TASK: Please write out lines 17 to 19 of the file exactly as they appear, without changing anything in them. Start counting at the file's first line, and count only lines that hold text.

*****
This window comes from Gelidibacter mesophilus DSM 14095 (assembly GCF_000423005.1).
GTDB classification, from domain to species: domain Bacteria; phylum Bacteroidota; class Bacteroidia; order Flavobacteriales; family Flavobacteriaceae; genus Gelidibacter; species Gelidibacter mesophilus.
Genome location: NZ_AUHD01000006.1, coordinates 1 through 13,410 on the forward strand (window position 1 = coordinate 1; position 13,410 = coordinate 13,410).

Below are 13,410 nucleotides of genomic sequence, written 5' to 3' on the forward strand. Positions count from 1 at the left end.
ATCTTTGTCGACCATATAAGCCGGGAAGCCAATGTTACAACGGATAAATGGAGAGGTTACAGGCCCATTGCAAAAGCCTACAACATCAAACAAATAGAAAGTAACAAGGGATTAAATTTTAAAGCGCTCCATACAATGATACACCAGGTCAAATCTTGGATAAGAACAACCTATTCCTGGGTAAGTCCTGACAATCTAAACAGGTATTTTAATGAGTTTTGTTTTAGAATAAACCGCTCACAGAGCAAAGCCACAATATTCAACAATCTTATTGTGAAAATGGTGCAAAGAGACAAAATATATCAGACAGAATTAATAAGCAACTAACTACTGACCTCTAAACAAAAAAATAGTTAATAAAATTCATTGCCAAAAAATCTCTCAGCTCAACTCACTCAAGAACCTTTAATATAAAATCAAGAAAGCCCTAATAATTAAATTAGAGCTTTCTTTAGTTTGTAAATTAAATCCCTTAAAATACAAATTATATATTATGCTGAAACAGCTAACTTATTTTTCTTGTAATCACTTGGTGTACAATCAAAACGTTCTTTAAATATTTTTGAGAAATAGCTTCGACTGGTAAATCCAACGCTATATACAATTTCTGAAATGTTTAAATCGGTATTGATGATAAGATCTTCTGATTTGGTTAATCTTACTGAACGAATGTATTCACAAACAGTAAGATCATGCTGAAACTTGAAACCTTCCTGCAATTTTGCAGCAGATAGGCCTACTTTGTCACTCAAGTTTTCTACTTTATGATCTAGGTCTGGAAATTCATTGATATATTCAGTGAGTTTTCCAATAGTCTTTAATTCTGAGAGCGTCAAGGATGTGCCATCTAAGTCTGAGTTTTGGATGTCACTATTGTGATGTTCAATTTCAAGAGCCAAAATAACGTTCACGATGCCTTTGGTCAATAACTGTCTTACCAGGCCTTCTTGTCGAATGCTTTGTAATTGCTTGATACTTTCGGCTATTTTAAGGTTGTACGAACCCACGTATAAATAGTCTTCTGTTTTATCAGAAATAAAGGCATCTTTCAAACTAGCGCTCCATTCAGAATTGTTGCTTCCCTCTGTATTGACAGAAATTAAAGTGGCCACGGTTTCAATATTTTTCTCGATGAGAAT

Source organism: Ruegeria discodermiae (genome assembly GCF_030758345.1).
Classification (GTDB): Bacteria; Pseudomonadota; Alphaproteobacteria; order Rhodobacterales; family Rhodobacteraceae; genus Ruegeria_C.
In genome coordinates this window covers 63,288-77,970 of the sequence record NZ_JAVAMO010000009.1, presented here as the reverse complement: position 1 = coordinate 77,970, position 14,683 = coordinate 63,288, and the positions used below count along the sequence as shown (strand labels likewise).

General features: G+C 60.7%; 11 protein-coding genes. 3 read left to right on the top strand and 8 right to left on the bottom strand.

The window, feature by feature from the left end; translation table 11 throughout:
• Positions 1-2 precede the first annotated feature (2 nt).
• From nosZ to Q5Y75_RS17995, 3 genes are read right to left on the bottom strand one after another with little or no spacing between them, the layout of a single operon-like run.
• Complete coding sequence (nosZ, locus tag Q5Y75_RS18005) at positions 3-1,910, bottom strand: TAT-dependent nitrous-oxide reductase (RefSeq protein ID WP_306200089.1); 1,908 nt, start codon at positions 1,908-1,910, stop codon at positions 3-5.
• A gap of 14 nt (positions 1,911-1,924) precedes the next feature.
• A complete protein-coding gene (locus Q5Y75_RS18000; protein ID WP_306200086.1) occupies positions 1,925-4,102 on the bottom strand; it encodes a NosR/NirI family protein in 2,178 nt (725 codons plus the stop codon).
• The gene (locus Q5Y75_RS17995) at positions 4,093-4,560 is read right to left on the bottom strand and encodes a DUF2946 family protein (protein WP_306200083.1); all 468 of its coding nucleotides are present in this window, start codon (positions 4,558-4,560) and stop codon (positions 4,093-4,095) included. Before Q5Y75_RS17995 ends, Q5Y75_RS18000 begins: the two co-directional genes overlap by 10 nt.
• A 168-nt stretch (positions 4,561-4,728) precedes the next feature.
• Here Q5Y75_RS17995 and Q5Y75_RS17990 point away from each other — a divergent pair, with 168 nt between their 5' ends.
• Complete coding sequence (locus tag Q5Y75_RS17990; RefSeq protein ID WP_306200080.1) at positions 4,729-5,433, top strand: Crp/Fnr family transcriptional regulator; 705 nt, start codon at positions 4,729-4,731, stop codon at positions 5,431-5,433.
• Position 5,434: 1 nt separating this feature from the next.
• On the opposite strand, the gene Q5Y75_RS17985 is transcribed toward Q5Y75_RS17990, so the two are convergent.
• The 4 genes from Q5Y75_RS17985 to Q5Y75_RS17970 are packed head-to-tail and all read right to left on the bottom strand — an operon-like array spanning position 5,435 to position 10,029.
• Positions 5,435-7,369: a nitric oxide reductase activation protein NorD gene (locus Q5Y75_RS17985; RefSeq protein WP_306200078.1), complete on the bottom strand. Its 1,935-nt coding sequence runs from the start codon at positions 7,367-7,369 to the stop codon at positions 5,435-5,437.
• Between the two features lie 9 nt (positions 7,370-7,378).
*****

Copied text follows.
• A 168-nt stretch (positions 4,561-4,728) precedes the next feature.
• Here Q5Y75_RS17995 and Q5Y75_RS17990 point away from each other — a divergent pair, with 168 nt between their 5' ends.
• Complete coding sequence (locus tag Q5Y75_RS17990; RefSeq protein ID WP_306200080.1) at positions 4,729-5,433, top strand: Crp/Fnr family transcriptional regulator; 705 nt, start codon at positions 4,729-4,731, stop codon at positions 5,431-5,433.